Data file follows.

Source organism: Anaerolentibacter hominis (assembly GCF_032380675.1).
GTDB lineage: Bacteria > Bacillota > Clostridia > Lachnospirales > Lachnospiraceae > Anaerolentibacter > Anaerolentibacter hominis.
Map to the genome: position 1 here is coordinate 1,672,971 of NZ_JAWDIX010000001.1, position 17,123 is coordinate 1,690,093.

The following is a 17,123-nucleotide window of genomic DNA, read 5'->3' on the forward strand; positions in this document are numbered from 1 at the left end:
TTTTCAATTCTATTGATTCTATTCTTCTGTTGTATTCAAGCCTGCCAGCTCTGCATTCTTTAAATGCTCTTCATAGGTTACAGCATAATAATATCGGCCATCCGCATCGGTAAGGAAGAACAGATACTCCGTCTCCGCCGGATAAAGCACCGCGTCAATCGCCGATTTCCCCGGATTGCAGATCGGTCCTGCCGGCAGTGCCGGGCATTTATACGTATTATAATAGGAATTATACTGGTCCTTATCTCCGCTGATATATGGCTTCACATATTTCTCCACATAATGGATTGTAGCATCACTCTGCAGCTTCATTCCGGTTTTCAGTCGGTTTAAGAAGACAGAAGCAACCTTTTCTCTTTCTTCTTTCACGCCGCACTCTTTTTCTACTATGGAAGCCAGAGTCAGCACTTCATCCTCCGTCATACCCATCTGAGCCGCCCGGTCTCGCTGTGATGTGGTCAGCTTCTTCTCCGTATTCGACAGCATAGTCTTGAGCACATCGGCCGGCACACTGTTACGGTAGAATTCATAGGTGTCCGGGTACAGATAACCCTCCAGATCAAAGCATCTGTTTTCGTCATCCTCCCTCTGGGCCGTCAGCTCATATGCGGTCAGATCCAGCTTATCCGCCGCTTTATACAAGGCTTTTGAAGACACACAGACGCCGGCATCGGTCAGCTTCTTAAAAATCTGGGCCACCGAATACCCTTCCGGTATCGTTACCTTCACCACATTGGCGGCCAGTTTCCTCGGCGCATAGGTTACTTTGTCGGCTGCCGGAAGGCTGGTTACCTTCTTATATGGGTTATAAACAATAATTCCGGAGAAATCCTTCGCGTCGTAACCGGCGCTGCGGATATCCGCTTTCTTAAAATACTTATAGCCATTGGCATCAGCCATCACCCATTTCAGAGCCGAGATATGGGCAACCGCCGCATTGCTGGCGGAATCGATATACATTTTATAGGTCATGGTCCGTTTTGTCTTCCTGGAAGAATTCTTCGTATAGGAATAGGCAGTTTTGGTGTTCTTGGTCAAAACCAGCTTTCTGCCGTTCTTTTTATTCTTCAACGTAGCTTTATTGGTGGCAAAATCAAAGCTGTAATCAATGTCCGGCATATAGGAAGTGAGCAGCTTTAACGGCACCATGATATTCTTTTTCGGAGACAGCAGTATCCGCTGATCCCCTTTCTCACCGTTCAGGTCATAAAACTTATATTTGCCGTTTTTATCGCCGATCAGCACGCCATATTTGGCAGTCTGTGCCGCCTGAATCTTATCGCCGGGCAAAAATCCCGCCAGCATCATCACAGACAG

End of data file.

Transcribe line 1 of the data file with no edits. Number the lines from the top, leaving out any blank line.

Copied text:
Source organism: Anaerolentibacter hominis (assembly GCF_032380675.1).